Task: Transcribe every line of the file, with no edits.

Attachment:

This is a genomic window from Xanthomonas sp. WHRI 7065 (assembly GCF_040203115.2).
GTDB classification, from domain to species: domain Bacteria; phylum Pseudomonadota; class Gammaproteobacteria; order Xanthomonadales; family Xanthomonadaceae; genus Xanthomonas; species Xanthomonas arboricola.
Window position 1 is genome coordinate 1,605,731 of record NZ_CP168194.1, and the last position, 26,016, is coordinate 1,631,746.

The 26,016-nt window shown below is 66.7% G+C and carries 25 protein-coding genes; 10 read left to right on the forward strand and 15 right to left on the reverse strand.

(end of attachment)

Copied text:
This is a genomic window from Xanthomonas sp. WHRI 7065 (assembly GCF_040203115.2).
GTDB classification, from domain to species: domain Bacteria; phylum Pseudomonadota; class Gammaproteobacteria; order Xanthomonadales; family Xanthomonadaceae; genus Xanthomonas; species Xanthomonas arboricola.
Window position 1 is genome coordinate 1,605,731 of record NZ_CP168194.1, and the last position, 26,016, is coordinate 1,631,746.

The 26,016-nt window shown below is 66.7% G+C and carries 25 protein-coding genes; 10 read left to right on the forward strand and 15 right to left on the reverse strand.